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Is Death On TV Becoming Boring?

Death is all around us. It’s inevitable, it’s heart-wrenching, it’s devastating and sometimes, despite the pain that it causes on those left behind, it can be beautiful. It makes us think about what we want in life, about the people around us, about what we wish we could’ve said and we could’ve done. So it makes sense that good fiction, which is often based on exploration of humanity, would show us death and how it affects its characters and everyone around them. But have we reached a point where death on television has stopped being gripping and interesting? Where it has become boring instead? I think so.

There are several blog posts written right now about the current death toll on TV. It seems that death is hitting our favorite shows more than ever and it is worth noting that the victims have been, save for a few exceptions, anything but straight, white guys. There are a thousand reasons behind this, but because I want to avoid the “not everything is about race/sexuality/gender” argument, let’s look at it at a different way:

Let’s put sexuality, gender and race aside (you will realize as I give my examples this is rather impossible, given the current panorama on TV, but I will try not to use it as part of the argument). If we take a look at television at the moment, it seems that death has become a very cheap, very repetitive resource to get out of bigger narrative issues that writers do not want to face. When I first created this blog, I wrote about the M.S.F.D. and here is how I described it.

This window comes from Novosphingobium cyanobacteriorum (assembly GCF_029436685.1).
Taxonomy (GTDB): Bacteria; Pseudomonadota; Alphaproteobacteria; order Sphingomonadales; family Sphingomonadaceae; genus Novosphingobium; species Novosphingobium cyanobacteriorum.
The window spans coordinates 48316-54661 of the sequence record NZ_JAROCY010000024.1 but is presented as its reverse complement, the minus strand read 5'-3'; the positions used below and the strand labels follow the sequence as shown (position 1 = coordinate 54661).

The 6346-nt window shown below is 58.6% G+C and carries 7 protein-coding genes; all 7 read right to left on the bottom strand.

It appeared out of the necessity to keep audiences engaged and thrilled throughout the Christmas hiatus, but the problem is, it has become dangerous. It no longer infects the viewers and leaves them wanting more. Instead, it destroys the subjects and leaves them in a constant state of anger, sadness and impatience.

The thing is, it’s no longer happening during midseason finales anymore: death on TV can come at any moment. Any character could die any episode, and while that should be something that actually makes it interesting and thrilling to watch, what’s happening is that it is exhausting for the viewer, because as much as they want to be entertained, they are also now more critical than they ever were.

Continue reading Is Death On TV Becoming Boring?

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My fall 2015-2016 TV schedule

Upfronts are done! The most stressing time of the year for TV watchers, where we find out whether our favorite shows have been renewed or cancelled is finally gone. There are some broken hearts, petitions to save shows and resignation for those who lost their favorites, and happiness for those whose favorite shows got renewed. I was lucky enough to have every show I currently watch renewed, which honestly freaks me out a little, because it never happens.

It also crowds my TV schedule quite a lot more than it already is, both during fall and midseason, but we’ll deal with that when the time comes.